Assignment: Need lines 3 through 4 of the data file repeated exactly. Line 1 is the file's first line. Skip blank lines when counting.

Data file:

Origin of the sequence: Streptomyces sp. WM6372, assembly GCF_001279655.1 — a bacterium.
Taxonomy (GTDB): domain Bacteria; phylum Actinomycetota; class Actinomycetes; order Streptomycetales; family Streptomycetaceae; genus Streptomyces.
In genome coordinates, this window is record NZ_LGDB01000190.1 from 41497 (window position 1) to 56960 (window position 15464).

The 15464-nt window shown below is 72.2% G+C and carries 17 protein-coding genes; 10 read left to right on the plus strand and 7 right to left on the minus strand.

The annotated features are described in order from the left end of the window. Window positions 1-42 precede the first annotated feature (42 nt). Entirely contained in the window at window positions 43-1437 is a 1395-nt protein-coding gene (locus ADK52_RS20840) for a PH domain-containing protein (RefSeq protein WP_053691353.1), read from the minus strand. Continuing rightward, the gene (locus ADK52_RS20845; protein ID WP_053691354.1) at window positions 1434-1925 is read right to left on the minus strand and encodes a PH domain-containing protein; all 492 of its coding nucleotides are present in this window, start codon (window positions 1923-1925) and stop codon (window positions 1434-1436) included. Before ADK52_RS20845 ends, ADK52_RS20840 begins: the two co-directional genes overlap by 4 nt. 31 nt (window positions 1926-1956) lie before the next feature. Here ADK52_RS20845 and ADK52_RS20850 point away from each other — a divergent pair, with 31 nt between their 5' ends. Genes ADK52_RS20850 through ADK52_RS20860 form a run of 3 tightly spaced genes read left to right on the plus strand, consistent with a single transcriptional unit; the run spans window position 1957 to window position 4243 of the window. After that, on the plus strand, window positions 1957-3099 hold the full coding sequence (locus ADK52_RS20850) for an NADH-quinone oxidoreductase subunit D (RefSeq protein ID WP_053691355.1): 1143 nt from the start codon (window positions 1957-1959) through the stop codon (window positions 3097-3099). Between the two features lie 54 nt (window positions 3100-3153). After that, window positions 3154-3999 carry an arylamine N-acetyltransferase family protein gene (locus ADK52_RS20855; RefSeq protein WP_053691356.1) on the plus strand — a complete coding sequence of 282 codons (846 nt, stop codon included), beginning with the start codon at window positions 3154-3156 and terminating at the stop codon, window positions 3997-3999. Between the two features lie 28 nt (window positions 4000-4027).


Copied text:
In genome coordinates, this window is record NZ_LGDB01000190.1 from 41497 (window position 1) to 56960 (window position 15464).

The 15464-nt window shown below is 72.2% G+C and carries 17 protein-coding genes; 10 read left to right on the plus strand and 7 right to left on the minus strand.